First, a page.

- extraordinary nature of circumstances (they are of an exceptional nature and are beyond the parties’ influence);
- a causal link between the circumstance / event and the applicant’s inability to fulfill the specific obligations (under an agreement, contract, deed, etc.).
The Chamber of Commerce and Industry of Ukraine has now simplified the procedure for filing the documents and applying for the force majeure certificate. Now, you will need the following documents to obtain the force majeure certificate:
- an application to be signed by the company head and affixed upon with the company seal;
- a copy of an agreement;
- a copy of an order (directive) whereas it is necessary to cease activities based on the relevant regulatory legal acts;
- a notice (notification of the other party on the force majeure occurrence).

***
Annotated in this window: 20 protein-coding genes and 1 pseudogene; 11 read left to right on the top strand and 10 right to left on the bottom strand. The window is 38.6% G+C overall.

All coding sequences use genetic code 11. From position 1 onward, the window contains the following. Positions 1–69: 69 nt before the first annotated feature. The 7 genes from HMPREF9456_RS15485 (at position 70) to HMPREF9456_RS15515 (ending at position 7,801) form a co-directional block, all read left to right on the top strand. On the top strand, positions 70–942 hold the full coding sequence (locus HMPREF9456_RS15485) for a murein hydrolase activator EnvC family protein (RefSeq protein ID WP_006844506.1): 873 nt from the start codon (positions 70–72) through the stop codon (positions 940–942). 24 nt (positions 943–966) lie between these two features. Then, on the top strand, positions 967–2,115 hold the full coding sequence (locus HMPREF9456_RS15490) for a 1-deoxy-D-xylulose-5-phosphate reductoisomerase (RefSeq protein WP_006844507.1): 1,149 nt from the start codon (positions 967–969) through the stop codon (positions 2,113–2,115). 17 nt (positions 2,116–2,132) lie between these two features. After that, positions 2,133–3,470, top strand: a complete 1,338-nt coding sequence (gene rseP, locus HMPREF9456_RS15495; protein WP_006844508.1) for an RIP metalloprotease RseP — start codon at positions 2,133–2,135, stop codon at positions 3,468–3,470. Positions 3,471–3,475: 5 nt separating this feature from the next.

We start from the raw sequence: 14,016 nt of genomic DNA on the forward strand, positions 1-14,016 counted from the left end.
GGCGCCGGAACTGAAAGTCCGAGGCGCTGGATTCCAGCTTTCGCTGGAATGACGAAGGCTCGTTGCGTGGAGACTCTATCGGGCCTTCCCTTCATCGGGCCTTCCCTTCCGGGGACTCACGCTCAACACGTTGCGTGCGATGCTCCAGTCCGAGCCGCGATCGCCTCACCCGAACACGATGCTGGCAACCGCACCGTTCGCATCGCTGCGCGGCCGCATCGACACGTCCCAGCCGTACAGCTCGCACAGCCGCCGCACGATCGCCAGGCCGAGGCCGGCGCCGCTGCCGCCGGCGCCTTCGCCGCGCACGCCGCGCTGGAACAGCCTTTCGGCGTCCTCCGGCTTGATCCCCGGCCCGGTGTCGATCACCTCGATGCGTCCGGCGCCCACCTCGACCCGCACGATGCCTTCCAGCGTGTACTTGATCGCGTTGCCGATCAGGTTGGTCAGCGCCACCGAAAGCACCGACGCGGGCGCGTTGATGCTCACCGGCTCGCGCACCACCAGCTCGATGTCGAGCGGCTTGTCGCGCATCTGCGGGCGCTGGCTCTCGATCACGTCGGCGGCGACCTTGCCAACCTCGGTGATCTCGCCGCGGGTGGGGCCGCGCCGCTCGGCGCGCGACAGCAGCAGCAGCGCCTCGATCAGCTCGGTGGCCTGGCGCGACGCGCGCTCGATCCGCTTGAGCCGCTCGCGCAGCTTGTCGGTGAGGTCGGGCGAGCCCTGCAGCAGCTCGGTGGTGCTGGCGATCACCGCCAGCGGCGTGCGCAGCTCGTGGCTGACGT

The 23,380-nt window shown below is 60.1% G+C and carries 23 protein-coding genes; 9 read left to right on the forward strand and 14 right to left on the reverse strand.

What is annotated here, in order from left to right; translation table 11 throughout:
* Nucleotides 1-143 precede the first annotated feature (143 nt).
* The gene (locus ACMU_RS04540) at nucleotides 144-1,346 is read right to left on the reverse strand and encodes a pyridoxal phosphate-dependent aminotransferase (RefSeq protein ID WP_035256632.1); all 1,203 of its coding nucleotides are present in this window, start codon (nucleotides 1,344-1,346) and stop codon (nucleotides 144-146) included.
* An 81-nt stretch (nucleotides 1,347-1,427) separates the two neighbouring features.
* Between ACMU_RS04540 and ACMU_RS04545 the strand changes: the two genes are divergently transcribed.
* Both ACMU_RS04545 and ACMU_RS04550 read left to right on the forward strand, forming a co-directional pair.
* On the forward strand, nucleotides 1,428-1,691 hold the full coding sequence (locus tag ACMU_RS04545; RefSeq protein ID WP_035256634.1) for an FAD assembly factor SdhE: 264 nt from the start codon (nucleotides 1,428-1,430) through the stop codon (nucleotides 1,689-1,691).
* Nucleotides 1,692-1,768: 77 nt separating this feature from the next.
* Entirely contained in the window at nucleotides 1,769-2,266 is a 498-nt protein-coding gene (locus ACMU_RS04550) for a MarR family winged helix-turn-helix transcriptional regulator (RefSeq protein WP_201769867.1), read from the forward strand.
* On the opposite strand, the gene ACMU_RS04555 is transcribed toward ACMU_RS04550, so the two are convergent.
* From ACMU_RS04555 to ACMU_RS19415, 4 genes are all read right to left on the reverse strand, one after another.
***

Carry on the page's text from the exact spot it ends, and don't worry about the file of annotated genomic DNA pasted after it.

It should be also noted that not all events should be interpreted as the force majeure. The legislation of Ukraine defines a list of the circumstances, being not considered the force majeure, in particular:
- an increase in official and commercial foreign exchange rates;
- absence in the market of the goods required to fulfill an obligation, and lack of necessary funds in the debtor’s disposal;
- a financial and economic crisis;
- the debtor counterparty failure to comply with the obligations;
- circumstances relating to commercial risk, etc.
Summarizing the above, upon the force majeure occurrence, first of all, we recommend you to try to negotiate with the counterparty and appropriately amend the agreement in respect of release from the liability or excused performance for this period, and then consider other options. If it is still impossible to agree with the counterparty, then it is worthwhile studying the available documents and evidence (including the force majeure interpretation, as contained in the agreement, the procedure for informing the other party about the force majeure occurrence), to analyze the causal link between the circumstances and inability to comply with specific obligations, and to prepare for a possible court hearing in order to efficiently defend your interests in this situation. It should be borne in mind that the burden of proving the force majeure occurrence is imposed on the applicant.